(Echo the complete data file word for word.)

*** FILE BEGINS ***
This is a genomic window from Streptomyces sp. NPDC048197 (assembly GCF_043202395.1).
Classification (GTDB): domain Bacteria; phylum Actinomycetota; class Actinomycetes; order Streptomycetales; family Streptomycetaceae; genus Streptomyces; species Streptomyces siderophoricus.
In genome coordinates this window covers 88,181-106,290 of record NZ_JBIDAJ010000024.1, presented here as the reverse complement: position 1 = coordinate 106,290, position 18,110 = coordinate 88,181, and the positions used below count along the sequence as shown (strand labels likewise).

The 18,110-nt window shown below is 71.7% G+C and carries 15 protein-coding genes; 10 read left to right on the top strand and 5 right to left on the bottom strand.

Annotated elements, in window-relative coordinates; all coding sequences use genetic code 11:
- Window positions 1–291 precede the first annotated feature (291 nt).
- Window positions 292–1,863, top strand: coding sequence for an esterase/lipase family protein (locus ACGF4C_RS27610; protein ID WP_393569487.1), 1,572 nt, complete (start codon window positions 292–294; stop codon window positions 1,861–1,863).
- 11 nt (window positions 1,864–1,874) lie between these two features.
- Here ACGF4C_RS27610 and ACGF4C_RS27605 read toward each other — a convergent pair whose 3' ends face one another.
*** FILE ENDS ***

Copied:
This is a genomic window from Streptomyces sp. NPDC048197 (assembly GCF_043202395.1).
Classification (GTDB): domain Bacteria; phylum Actinomycetota; class Actinomycetes; order Streptomycetales; family Streptomycetaceae; genus Streptomyces; species Streptomyces siderophoricus.
In genome coordinates this window covers 88,181-106,290 of record NZ_JBIDAJ010000024.1, presented here as the reverse complement: position 1 = coordinate 106,290, position 18,110 = coordinate 88,181, and the positions used below count along the sequence as shown (strand labels likewise).

The 18,110-nt window shown below is 71.7% G+C and carries 15 protein-coding genes; 10 read left to right on the top strand and 5 right to left on the bottom strand.

Annotated elements, in window-relative coordinates; all coding sequences use genetic code 11:
- Window positions 1–291 precede the first annotated feature (291 nt).
- Window positions 292–1,863, top strand: coding sequence for an esterase/lipase family protein (locus ACGF4C_RS27610; protein ID WP_393569487.1), 1,572 nt, complete (start codon window positions 292–294; stop codon window positions 1,861–1,863).
- 11 nt (window positions 1,864–1,874) lie between these two features.
- Here ACGF4C_RS27610 and ACGF4C_RS27605 read toward each other — a convergent pair whose 3' ends face one another.